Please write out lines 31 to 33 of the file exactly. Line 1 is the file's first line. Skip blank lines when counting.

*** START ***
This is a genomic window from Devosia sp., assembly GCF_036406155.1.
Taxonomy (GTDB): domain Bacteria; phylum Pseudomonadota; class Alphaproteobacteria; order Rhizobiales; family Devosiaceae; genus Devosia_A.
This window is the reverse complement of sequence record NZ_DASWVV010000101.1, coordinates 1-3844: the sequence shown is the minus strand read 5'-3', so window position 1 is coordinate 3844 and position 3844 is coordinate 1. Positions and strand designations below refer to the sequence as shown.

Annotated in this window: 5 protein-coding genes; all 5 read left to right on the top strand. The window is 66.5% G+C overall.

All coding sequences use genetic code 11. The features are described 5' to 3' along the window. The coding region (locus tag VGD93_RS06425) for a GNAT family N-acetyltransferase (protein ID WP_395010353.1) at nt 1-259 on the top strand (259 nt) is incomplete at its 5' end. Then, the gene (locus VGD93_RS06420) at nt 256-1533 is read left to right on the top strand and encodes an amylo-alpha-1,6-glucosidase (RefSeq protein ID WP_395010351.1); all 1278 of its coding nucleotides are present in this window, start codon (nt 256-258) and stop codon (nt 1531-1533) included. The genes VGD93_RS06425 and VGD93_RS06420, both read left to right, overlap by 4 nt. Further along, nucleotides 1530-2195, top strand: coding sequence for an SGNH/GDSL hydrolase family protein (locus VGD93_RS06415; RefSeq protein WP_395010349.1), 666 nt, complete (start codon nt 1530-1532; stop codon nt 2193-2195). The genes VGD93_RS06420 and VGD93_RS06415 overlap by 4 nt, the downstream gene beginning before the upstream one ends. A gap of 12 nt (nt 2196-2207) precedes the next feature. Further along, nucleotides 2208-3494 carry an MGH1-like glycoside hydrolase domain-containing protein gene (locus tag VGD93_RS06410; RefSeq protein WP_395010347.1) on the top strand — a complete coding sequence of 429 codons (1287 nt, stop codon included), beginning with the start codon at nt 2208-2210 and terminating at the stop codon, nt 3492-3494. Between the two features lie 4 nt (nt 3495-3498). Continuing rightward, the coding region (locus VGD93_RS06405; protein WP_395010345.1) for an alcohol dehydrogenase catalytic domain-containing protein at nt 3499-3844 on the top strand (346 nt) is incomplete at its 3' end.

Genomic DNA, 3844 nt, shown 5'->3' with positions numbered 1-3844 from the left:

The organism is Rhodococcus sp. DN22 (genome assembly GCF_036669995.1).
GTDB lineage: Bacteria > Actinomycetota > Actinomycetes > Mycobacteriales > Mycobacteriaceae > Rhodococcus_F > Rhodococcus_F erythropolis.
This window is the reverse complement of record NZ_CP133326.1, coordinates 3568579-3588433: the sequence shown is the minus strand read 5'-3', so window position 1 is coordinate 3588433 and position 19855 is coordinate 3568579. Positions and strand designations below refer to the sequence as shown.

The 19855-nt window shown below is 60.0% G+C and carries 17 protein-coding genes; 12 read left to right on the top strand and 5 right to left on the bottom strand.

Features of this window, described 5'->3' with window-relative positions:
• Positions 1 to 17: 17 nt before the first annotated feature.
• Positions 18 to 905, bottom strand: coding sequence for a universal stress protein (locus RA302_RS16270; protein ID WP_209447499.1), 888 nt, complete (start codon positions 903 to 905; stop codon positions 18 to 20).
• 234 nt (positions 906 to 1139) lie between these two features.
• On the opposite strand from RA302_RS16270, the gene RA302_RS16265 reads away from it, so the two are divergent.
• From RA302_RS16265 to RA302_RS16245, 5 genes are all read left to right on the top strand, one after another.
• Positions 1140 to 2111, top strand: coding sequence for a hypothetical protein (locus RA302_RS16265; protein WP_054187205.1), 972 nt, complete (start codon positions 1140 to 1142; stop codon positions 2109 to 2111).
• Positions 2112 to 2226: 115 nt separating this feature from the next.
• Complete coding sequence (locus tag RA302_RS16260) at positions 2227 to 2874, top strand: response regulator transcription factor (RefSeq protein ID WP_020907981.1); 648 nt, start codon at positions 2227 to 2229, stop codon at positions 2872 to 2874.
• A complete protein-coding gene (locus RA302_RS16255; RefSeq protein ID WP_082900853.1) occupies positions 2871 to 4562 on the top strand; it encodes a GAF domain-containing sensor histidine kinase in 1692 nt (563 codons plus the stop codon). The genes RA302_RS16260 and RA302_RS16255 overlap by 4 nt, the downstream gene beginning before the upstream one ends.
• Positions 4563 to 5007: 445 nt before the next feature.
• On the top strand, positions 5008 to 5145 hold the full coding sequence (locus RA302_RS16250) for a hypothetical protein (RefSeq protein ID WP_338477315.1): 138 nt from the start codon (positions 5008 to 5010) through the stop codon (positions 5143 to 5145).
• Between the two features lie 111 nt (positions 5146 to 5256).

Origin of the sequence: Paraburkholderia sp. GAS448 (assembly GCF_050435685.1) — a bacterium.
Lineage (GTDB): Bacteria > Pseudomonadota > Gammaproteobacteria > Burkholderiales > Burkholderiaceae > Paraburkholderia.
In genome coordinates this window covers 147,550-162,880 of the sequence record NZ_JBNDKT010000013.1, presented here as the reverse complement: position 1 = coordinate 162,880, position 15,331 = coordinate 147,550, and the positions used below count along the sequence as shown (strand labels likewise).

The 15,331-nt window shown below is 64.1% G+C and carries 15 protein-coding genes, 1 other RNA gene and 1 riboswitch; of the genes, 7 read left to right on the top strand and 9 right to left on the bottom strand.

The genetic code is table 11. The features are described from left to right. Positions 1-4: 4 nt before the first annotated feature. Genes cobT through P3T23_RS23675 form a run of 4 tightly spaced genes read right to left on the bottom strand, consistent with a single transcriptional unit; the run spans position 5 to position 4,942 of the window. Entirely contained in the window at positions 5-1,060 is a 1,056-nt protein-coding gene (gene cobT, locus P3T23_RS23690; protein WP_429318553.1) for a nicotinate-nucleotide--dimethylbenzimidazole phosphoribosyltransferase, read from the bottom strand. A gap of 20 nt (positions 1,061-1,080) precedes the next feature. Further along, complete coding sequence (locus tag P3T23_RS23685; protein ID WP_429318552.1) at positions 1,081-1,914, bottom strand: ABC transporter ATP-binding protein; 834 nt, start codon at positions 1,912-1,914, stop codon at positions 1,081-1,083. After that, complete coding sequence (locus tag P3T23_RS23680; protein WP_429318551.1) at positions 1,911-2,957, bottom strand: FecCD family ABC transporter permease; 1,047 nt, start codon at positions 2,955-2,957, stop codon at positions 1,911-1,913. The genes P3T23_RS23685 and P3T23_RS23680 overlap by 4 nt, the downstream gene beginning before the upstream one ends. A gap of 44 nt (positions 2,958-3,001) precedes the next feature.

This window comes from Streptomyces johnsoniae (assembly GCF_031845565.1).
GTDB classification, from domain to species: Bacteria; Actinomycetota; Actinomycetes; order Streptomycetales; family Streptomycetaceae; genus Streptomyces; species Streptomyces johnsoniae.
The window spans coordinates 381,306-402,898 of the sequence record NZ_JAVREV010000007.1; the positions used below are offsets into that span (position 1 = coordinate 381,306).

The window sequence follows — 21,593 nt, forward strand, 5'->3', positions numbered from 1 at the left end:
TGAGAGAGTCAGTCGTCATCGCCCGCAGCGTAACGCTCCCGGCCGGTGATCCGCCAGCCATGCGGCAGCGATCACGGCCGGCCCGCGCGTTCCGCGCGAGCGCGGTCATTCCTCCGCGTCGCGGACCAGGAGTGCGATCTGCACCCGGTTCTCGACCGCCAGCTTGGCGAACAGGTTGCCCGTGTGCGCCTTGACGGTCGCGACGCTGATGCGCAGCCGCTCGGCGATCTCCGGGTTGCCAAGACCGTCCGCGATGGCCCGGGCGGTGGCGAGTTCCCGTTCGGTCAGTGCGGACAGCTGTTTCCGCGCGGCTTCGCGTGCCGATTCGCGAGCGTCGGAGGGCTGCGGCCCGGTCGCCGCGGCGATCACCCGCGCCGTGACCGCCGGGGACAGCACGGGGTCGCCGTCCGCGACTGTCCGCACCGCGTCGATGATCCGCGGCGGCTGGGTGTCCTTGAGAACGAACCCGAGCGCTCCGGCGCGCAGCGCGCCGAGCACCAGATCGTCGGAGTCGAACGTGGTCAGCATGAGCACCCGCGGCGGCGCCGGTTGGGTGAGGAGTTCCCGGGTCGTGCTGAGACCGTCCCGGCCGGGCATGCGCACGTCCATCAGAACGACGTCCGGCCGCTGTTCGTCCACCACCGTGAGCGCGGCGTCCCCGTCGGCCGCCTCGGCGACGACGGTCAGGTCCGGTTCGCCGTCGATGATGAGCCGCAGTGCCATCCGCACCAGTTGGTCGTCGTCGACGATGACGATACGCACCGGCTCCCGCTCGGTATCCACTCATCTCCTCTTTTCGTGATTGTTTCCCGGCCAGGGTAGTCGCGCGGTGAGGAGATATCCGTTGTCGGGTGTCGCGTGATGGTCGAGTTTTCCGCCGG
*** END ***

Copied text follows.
The window spans coordinates 381,306-402,898 of the sequence record NZ_JAVREV010000007.1; the positions used below are offsets into that span (position 1 = coordinate 381,306).

The window sequence follows — 21,593 nt, forward strand, 5'->3', positions numbered from 1 at the left end:
TGAGAGAGTCAGTCGTCATCGCCCGCAGCGTAACGCTCCCGGCCGGTGATCCGCCAGCCATGCGGCAGCGATCACGGCCGGCCCGCGCGTTCCGCGCGAGCGCGGTCATTCCTCCGCGTCGCGGACCAGGAGTGCGATCTGCACCCGGTTCTCGACCGCCAGCTTGGCGAACAGGTTGCCCGTGTGCGCCTTGACGGTCGCGACGCTGATGCGCAGCCGCTCGGCGATCTCCGGGTTGCCAAGACCGTCCGCGATGGCCCGGGCGGTGGCGAGTTCCCGTTCGGTCAGTGCGGACAGCTGTTTCCGCGCGGCTTCGCGTGCCGATTCGCGAGCGTCGGAGGGCTGCGGCCCGGTCGCCGCGGCGATCACCCGCGCCGTGACCGCCGGGGACAGCACGGGGTCGCCGTCCGCGACTGTCCGCACCGCGTCGATGATCCGCGGCGGCTGGGTGTCCTTGAGAACGAACCCGAGCGCTCCGGCGCGCAGCGCGCCGAGCACCAGATCGTCGGAGTCGAACGTGGTCAGCATGAGCACCCGCGGCGGCGCCGGTTGGGTGAGGAGTTCCCGGGTCGTGCTGAGACCGTCCCGGCCGGGCATGCGCACGTCCATCAGAACGACGTCCGGCCGCTGTTCGTCCACCACCGTGAGCGCGGCGTCCCCGTCGGCCGCCTCGGCGACGACGGTCAGGTCCGGTTCGCCGTCGATGATGAGCCGCAGTGCCATCCGCACCAGTTGGTCGTCGTCGACGATGACGATACGCACCGGCTCCCGCTCGGTATCCACTCATCTCCTCTTTTCGTGATTGTTTCCCGGCCAGGGTAGTCGCGCGGTGAGGAGATATCCGTTGTCGGGTGTCGCGTGATGGTCGAGTTTTCCGCCGG